In the step (b), a nickel oxide represented by the general formula: Ni1−(x+y)CoxMyO, where 0.1≦x≦0.35 and 0.03≦y≦0.2 are satisfied and M is at least one selected from the group consisting of Al, Ti and Sn, is produced by heating the nickel hydroxide obtained in the step (a) at a temperature not lower than 600° C. and not higher than 1000° C.

In the production method of the present invention, heating the nickel hydroxide at a temperature not lower than 600° C. and not higher than 1000° C. has the greatest significance. While it is possible to convert the nickel hydroxide into nickel oxide even at a temperature lower than 600° C., this may result in production of a lithium-containing composite oxide as a final product with an insufficient high input/output characteristic. At a temperature higher than 1000° C., on the other hand, production facilities become more complex and the produced nickel oxide is sintered, resulting in poor reactivity of the nickel oxide with the lithium compound. From the viewpoint of obtaining an optimum positive electrode active material, the nickel hydroxide is heated preferably at a temperature not lower than 800° C. and not higher than 950° C.

Although depending on the heating temperature, the time for heating the nickel hydroxide is preferably from 1 to 50 hours. Further, although no particular limitation is set to an atmosphere in which the nickel hydroxide is heated, an atmosphere having an oxygen concentration of 20% or higher is preferable.

In the step (c), a lithium-containing composite oxide represented by the general formula: LiNi1−(x+y)CoxMyO2, where 01≦x≦0.35 and 0.03≦y≦0.2 are satisfied and M is at least one selected from the group consisting of Al, Ti and Sn, is produced by heating a mixture of the nickel oxide obtained in the step (b) and a lithium compound at a temperature not lower than 700° C. and not higher than 850° C.

In the production method of the present invention, heating the mixture of the nickel oxide and the lithium compound at a temperature not lower than 700° C. and not higher than 850° C. also has a great significance. For, the reaction is insufficient at a temperature lower than 700° C. whereas the crystal structure changes to increase the probability that Li will position in the site of Ni at a temperature higher than 850° C. Heating the mixture at a temperature out of the temperature range of 700° C. to 850° C. therefore results in lowering of a capacity density of the positive electrode as well as an increase in resistance due to a battery reaction.

Although depending on the heating temperature, the time for heating the mixture of the nickel oxide and the lithium compound is preferably from 1 to 50 hours. Further, although no specific limitation is set to an atmosphere in which the mixture of the nickel oxide and the lithium compound is heated, an atmosphere having an oxygen concentration of 20% or higher is preferable.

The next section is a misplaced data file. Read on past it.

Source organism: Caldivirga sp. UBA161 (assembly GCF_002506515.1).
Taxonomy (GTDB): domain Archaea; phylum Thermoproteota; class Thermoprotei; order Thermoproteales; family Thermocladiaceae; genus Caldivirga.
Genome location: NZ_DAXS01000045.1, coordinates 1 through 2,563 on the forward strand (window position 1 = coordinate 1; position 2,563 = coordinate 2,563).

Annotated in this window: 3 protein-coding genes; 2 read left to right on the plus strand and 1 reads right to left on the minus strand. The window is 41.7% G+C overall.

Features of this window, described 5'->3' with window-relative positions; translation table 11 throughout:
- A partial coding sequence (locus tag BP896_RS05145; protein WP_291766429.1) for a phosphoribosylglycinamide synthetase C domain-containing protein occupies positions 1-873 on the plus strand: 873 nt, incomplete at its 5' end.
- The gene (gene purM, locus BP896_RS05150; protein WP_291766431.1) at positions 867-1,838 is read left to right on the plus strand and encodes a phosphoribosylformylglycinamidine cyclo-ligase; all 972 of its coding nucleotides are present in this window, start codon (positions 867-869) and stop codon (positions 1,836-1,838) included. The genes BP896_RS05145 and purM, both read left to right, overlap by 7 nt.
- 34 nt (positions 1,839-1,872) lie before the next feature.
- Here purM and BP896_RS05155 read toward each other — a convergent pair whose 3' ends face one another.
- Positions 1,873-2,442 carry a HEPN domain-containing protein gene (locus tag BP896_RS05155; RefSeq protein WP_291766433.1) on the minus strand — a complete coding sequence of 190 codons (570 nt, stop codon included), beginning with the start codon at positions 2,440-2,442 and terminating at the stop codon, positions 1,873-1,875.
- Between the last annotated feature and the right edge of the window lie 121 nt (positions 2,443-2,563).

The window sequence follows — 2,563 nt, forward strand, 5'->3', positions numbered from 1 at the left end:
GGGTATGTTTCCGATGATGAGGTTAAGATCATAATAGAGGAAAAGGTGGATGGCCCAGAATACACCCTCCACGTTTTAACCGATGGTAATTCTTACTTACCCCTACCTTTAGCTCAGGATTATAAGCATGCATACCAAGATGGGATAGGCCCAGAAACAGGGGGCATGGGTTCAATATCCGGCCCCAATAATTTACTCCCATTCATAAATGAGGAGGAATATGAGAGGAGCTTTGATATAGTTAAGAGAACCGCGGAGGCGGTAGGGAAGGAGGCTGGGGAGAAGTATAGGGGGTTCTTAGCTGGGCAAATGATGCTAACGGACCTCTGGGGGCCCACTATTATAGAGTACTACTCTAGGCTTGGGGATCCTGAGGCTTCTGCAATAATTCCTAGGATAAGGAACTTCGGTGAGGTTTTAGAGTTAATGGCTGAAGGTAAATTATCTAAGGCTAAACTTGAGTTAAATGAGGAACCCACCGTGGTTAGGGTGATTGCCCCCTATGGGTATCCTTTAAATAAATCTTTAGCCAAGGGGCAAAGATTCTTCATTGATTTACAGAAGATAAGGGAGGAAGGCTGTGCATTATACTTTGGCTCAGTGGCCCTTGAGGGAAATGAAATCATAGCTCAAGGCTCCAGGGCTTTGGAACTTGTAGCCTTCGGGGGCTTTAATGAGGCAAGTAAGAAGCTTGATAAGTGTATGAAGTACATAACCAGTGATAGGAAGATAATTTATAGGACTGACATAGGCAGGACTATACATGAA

There having been no particular limitation to the lithium compound, lithium hydroxide or the hydrate thereof, lithium carbonate, lithium sulfate, lithium nitrate, lithium peroxide, lithium acetate, lithium citrate and the like can for example be used. They may be used singly or in combination with one or more of them.

It should be noted that when the value x representing a content of Co falls below 0.1, a margin of volume variation of a unit lattice, accompanied by charge/discharge, increases. When the value exceeds 0.35, on the other hand, the ability of the active material to trap lithium ions is weakened, decreasing a charge/discharge capacity. The value x preferably satisfies 0.15≦x≦0.25.

When the value y representing a content of M falls below 0.03, the ability of the active material to trap oxygen is weakened, lowering safety. When the value y exceeds 0.2, on the other hand, crystallite becomes distorted to cause deterioration in diffusibility of lithium in the active material, leading to an insufficient rate characteristic. The value y preferably satisfies 0.1≦y≦0.2.

Next, physical properties of an active material obtained by the production method of the present invention is described.

A lithium-containing composite oxide obtained by a conventional production method normally comprises primary particles with particle sizes smaller than 0.1 to 0.3 μm, and secondary particles are formed by agglomeration of the primary particles. Accordingly, the specific surface area of the conventional lithium-containing composite oxide normally exceeds 1 m2/g.

According to a production method of the present invention, on the other hand, growth of primary particles, namely crystallinity, is significantly advanced, making the primary particles of the lithium-containing composite oxide larger and the specific surface area thereof relatively smaller. It is thought that this results in thicker crystallites and a smaller quantity of particle boundary so that a conductive path of Li ions is made stronger or rigid to reduce the resistance element due to a battery reaction.

Specifically, in the lithium-containing composite oxide obtained by a production method of the present invention, primary particles agglomerate to form secondary particles in spherical, almost spherical or oval shape. The primary particles have a mean particle size of not smaller than 0.3 μm and not larger than 1 μm, for example, and more preferably from 0.5 to 0.8 μm, while the secondary particles have a mean particle size of not smaller than 5 μm and not larger than 15 μm, for example, and more preferably from 7 to 10 μm. Further, the specific surface area of the lithium-containing composite oxide measured by a BET method based on adsorption of nitrogen for example is not smaller than 0.3 m2/g and not larger than 0.8 m2/g.